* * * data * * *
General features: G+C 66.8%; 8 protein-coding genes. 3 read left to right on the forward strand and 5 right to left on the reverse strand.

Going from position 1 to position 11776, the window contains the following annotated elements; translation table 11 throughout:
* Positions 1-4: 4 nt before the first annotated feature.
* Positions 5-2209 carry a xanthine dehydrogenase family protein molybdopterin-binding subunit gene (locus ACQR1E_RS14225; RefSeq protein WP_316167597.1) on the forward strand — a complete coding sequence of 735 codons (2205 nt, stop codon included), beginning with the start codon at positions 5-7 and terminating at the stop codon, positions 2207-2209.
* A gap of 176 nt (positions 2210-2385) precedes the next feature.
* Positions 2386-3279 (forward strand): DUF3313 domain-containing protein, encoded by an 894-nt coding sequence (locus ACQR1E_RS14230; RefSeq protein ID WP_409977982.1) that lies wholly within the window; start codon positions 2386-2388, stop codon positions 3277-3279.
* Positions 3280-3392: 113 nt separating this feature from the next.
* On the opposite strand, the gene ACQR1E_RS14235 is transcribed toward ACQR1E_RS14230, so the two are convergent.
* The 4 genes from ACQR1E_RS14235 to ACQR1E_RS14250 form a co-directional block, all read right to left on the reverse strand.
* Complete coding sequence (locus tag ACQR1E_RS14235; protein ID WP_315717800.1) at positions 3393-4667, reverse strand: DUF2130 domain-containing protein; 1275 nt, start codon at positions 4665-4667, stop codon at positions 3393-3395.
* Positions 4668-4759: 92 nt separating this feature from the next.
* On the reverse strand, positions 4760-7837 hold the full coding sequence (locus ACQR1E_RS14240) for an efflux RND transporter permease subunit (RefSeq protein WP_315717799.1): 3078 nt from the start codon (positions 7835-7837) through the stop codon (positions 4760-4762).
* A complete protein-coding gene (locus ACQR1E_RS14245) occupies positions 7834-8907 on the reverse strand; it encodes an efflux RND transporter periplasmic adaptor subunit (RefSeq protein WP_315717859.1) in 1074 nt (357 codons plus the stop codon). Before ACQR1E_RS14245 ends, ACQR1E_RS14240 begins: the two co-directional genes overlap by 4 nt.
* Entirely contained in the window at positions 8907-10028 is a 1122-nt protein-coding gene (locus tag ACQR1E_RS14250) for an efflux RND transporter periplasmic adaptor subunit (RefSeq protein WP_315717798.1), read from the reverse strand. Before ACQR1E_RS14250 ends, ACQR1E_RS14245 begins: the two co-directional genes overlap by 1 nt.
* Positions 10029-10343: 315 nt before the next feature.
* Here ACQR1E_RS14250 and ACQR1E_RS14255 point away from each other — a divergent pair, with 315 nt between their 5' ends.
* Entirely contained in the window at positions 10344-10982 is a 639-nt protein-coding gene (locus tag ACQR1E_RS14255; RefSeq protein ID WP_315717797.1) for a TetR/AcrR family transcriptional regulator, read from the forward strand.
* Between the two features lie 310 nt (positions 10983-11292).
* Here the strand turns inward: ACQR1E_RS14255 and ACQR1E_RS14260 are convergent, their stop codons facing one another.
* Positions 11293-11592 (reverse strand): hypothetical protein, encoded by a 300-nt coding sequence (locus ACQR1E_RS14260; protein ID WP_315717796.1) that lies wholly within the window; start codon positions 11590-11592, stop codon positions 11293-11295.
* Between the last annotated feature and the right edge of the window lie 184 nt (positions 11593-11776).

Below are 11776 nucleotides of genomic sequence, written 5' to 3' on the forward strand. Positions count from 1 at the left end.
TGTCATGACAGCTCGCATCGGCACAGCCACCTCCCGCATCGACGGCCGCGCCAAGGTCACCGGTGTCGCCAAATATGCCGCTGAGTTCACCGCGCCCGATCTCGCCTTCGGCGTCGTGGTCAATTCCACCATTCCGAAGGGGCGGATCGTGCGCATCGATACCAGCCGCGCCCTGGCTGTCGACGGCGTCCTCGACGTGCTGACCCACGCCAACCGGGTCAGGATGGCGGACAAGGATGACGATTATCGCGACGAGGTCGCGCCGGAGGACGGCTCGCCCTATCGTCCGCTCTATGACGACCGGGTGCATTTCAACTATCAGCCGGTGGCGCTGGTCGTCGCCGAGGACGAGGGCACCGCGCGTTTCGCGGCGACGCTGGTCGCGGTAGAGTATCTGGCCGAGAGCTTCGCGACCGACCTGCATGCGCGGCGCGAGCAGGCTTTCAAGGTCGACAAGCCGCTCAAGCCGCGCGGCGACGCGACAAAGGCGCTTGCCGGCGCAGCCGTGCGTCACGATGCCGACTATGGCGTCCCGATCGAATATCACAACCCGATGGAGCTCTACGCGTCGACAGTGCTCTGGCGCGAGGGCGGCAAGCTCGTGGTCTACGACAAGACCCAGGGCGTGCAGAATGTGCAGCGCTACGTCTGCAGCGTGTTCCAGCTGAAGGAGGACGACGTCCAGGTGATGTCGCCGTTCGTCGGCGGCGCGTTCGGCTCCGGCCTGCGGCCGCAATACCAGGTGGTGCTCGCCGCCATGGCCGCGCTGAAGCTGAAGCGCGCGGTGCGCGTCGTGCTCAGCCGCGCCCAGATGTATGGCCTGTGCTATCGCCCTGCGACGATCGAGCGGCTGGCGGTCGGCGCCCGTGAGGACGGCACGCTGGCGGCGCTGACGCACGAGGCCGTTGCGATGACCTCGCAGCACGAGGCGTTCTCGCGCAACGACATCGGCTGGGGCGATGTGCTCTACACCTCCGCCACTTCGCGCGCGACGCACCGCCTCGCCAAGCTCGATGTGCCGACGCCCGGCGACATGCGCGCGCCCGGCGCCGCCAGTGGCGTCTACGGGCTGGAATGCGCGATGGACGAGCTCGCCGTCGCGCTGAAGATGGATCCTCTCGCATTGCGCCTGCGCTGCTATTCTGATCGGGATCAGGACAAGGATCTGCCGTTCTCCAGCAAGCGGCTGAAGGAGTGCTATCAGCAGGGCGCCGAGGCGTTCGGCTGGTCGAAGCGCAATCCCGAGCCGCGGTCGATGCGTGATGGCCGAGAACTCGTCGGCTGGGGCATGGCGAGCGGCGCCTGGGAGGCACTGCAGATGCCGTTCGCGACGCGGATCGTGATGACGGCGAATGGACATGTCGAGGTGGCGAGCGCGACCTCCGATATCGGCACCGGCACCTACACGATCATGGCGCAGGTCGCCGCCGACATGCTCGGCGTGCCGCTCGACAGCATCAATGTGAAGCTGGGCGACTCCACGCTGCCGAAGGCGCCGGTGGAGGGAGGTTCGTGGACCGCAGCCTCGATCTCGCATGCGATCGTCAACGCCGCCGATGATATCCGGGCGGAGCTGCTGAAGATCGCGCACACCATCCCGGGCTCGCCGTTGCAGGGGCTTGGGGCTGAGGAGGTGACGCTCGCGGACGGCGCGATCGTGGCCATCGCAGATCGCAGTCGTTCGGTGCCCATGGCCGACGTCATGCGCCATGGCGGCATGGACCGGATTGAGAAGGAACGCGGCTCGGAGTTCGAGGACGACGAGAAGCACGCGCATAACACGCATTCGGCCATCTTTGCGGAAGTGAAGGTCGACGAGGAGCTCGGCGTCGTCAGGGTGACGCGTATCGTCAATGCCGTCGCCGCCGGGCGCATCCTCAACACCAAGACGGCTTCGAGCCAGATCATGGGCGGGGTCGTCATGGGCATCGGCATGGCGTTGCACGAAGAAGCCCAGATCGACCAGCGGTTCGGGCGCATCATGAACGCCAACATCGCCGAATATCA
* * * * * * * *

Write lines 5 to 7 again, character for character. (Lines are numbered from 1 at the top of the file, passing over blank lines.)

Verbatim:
* A gap of 176 nt (positions 2210-2385) precedes the next feature.
* Positions 2386-3279 (forward strand): DUF3313 domain-containing protein, encoded by an 894-nt coding sequence (locus ACQR1E_RS14230; RefSeq protein ID WP_409977982.1) that lies wholly within the window; start codon positions 2386-2388, stop codon positions 3277-3279.
* Positions 3280-3392: 113 nt separating this feature from the next.